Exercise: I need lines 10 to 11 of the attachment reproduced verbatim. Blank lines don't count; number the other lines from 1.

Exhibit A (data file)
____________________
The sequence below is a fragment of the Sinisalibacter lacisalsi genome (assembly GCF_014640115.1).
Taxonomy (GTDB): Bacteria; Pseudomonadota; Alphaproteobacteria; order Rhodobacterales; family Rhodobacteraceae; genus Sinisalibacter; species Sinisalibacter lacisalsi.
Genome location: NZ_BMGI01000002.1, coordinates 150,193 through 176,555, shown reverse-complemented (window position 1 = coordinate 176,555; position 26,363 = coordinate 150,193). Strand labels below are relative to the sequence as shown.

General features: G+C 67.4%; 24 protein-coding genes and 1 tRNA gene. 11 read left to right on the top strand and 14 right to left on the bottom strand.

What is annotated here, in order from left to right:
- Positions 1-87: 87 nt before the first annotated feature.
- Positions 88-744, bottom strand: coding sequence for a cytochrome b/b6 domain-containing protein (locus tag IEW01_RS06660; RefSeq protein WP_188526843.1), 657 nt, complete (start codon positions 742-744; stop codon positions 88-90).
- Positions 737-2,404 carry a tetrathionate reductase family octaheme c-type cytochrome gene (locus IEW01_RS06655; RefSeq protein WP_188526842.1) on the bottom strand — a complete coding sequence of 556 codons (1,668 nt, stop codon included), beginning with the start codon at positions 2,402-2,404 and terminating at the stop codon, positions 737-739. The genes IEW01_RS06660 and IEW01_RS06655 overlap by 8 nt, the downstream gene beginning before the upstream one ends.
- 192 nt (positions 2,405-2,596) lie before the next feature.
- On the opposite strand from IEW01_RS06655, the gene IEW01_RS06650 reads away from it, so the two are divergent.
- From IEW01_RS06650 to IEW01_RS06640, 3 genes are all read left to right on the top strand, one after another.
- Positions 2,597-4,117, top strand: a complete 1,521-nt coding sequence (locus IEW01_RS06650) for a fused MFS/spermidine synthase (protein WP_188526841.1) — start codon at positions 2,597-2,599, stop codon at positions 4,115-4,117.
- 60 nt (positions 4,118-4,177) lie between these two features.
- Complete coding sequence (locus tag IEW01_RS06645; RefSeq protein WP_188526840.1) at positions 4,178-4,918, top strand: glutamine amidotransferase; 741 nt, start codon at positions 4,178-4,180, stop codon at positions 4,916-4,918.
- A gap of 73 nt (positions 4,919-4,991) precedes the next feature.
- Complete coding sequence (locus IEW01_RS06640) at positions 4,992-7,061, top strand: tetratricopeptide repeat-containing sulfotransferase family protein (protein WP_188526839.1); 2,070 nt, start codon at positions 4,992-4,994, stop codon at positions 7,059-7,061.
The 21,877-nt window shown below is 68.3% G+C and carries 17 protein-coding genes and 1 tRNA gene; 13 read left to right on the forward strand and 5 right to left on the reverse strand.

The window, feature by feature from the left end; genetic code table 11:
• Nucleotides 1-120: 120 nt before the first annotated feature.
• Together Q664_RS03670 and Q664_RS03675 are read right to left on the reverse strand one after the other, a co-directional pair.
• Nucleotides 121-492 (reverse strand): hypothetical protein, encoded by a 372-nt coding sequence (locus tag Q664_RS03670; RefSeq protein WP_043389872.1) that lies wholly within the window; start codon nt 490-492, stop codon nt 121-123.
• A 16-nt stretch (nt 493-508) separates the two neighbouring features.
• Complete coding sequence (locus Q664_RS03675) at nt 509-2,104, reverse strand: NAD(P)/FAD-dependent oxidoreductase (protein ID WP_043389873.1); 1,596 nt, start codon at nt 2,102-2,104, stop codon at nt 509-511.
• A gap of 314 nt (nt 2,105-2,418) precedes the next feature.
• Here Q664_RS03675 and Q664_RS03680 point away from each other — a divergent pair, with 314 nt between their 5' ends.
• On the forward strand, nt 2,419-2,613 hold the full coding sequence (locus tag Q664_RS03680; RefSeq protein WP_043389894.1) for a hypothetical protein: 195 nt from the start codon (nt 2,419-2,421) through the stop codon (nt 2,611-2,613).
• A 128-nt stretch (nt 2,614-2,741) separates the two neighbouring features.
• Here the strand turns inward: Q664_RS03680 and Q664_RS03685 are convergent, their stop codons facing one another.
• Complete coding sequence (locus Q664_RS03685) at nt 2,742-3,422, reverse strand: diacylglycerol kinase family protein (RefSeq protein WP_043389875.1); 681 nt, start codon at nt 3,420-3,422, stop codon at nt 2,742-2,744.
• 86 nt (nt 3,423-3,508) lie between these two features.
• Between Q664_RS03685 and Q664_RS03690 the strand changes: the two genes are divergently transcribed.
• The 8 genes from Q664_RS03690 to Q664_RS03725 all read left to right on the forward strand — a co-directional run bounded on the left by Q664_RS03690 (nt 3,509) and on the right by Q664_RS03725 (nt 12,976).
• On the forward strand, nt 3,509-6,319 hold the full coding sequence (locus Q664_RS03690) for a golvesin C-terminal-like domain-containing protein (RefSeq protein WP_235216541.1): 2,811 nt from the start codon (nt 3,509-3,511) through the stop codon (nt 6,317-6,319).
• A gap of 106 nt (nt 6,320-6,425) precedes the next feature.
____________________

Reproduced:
- On the opposite strand from IEW01_RS06655, the gene IEW01_RS06650 reads away from it, so the two are divergent.
- From IEW01_RS06650 to IEW01_RS06640, 3 genes are all read left to right on the top strand, one after another.